“The Stories I Tell Are Just a Way To Get To Know My True Self”: J. Sean Smith on Her Student Short Film Showcase Winner #Whitina
Issues of identity and immigration take Instagram by storm in #Whitina, director J. Sean Smith’s short film, originally helmed as her thesis for the University of Southern California’s Film & Television Production MFA program. The film’s title references the conflict between protagonist Genesis’s (Inde Navarrette) Latinx heritage and her mannerisms and interests, which more closely reflect those of her white classmates. This disconnect has caused a palpable resentment among her culturally rigid Latinx peers, who write off Genesis as a white girl wannabe and an assimilationist snob. However, this tune quickly changes when Genesis helps her former friend (and current DREAMer) Chris (Xolo Maridueña) escape from ICE custody—aided in no small part by a running tackle from Chris’s best friend Belle (Keyla Monterroso Mejia, Curb Your Enthusiasm’s Maria Sofia Estrada).
Yet the ever-watching gaze of iPhone cameras distort the crew’s anti-authoritarian act of solidarity, resulting in a viral clip that bestows a new nickname on Genesis: “Trap Selena.” The one-off Instagram post quickly turns into a national news story, causing Genesis, Chris and Belle to flee from the consequences of fighting for their own survival. #Whitina is one of five winners of the 2022 Student Short Film Showcase, a collaborative program from The Gotham, Focus Features and JetBlue that is available to stream via Focus Features’s YouTube channel and offered in the air as part of JetBlue’s in-flight entertainment selection.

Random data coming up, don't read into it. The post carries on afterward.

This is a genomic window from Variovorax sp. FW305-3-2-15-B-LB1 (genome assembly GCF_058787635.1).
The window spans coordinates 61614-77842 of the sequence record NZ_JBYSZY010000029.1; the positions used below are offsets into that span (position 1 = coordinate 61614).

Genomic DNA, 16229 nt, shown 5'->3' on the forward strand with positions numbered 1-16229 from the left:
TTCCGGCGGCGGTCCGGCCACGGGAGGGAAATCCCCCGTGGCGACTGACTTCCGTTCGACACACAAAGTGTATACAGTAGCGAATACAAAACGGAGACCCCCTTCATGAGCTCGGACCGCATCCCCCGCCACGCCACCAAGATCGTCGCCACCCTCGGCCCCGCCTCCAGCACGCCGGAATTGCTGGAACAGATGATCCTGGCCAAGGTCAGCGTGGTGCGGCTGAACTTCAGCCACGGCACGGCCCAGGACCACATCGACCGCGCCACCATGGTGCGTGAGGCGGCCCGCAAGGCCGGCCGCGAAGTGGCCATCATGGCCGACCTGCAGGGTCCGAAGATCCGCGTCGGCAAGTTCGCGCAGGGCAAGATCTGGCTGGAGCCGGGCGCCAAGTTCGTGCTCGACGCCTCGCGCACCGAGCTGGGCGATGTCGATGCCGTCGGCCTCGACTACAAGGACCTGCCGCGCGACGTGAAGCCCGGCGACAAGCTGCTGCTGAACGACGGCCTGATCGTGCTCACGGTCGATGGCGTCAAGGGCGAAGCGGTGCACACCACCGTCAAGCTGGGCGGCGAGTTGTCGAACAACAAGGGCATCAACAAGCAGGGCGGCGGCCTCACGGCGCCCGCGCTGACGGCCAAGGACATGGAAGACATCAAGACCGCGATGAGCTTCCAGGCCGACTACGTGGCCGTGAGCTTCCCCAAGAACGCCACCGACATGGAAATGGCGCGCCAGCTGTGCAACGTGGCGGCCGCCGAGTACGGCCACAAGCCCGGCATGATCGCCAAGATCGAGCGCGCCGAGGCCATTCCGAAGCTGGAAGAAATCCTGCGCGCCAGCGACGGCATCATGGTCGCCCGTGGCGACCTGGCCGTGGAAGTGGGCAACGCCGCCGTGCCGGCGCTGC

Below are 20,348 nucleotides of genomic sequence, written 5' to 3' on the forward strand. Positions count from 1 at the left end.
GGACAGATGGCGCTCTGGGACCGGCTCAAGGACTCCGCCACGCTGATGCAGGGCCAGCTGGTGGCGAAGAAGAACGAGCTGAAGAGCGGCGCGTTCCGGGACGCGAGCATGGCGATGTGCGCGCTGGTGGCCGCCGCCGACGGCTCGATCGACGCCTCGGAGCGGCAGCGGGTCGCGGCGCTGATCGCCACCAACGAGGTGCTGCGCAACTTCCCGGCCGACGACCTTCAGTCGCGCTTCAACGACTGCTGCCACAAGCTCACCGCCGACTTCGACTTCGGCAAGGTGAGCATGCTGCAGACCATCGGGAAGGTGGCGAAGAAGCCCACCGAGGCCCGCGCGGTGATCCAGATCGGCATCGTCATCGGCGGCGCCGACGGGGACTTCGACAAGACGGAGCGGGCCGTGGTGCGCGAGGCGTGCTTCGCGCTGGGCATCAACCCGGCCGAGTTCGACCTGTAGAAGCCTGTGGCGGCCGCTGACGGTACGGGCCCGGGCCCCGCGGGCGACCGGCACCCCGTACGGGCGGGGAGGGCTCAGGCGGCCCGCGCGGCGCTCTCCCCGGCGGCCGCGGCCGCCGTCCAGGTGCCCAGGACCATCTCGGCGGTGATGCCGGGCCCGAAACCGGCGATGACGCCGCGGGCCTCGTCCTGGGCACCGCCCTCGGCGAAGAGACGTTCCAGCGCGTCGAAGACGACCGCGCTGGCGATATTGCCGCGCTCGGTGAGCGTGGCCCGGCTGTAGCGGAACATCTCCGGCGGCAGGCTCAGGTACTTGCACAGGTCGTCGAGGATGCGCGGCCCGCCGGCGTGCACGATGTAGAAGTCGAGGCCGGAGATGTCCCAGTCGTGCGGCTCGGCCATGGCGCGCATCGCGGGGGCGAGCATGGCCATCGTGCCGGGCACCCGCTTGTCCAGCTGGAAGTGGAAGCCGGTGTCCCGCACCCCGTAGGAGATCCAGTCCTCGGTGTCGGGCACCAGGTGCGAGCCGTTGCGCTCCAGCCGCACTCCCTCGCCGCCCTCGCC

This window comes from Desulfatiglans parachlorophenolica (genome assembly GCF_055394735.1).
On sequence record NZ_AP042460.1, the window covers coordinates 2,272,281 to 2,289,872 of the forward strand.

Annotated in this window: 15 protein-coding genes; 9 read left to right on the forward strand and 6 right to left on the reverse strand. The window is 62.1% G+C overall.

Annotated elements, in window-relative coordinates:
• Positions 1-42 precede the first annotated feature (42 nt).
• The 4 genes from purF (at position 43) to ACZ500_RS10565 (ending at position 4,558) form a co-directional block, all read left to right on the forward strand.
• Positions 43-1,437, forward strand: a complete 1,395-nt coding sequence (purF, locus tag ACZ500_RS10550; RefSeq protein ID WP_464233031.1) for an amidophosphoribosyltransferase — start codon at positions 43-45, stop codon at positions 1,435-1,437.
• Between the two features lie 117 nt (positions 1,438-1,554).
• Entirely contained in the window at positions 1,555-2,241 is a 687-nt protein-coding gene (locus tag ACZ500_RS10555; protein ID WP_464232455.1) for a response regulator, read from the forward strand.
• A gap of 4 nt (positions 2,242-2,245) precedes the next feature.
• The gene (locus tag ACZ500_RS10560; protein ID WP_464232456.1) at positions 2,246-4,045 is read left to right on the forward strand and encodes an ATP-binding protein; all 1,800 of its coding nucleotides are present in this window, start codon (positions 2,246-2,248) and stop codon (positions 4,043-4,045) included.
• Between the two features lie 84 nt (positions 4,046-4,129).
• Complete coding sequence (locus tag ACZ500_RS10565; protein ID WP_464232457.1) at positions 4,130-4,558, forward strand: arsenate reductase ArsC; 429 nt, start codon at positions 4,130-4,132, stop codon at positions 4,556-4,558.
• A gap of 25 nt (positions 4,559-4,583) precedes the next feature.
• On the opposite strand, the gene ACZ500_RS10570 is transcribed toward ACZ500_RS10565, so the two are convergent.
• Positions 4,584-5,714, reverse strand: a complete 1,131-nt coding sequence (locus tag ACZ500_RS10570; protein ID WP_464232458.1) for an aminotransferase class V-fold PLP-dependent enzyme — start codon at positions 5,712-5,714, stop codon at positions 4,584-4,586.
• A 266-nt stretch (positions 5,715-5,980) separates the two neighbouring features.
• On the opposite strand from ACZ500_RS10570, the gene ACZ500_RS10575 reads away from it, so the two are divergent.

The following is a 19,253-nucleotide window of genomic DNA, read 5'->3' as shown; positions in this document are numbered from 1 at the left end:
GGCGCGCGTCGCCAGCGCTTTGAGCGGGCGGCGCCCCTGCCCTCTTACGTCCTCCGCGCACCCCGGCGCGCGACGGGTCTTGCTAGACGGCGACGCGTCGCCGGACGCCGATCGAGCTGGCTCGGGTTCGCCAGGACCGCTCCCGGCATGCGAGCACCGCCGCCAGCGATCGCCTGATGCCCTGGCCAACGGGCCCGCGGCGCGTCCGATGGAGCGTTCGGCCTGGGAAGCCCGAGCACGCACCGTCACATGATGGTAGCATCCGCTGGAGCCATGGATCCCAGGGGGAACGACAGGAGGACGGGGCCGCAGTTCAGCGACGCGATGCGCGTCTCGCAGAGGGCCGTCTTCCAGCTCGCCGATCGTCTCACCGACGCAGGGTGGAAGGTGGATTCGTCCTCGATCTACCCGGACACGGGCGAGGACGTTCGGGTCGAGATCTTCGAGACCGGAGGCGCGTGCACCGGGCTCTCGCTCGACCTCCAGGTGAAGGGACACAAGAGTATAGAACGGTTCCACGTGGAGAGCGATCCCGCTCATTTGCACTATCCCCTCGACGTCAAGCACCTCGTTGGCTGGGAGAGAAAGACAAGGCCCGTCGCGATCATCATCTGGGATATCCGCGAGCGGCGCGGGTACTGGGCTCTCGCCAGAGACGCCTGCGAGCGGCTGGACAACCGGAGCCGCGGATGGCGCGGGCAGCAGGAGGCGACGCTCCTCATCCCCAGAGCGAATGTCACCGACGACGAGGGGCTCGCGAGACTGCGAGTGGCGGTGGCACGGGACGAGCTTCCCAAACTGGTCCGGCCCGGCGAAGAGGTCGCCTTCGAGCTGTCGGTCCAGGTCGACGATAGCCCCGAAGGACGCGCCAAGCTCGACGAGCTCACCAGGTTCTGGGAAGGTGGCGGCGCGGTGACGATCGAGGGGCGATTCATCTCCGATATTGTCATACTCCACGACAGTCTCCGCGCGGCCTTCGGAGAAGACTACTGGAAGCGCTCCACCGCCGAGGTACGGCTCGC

I spoke with Smith over email, covering topics that included choosing concerts over quinceañeras, the incorporation of social media into the film’s very fabric and enduring frustrations over the Biden administration’s inaction over DACA.
Filmmaker: You received a BA in Film Studies from Columbia University and went on to get your MFA from USC. How has your film school experience continued to inform your filmmaking practice?
Smith: Going to film schools on different coasts made for two exponentially different experiences. I loved both, and I can’t imagine one without the other. I learned so much from both. I think I learned more about myself than actual filmmaking, but that made me a better director. Self-awareness, people!
If I had to give you one or two examples: At Columbia, in my first screenwriting class, I was writing this script based on a true story. After my professor read my first draft, he came back and said, “Sean, don’t bore us with the fucking truth.” This piece of advice has stuck with me. Anytime I get too in my head, I remember I am making a movie—this is fun and the audience wants to feel something. Ah, it could all be so simple, right?
USC had different lessons, but the one that resonated the most was: “How are you going to get this movie made?” Meaning, “Where is the money coming from to make this film?”#Whitina almost didn’t happen because my thesis professor wanted to see where the money was coming from to make it (thank you, Kevin Hart!) So I learned really quickly you can have a great story and the best team, etc. But to quote the poet laureate Cuba Gooding Jr., “Show me the money!”
Filmmaker: As a white-passing Latina who also chose to attend a concert over having a quinceañera, this film totally resonated with me. What felt important about telling a story from this specific point of view?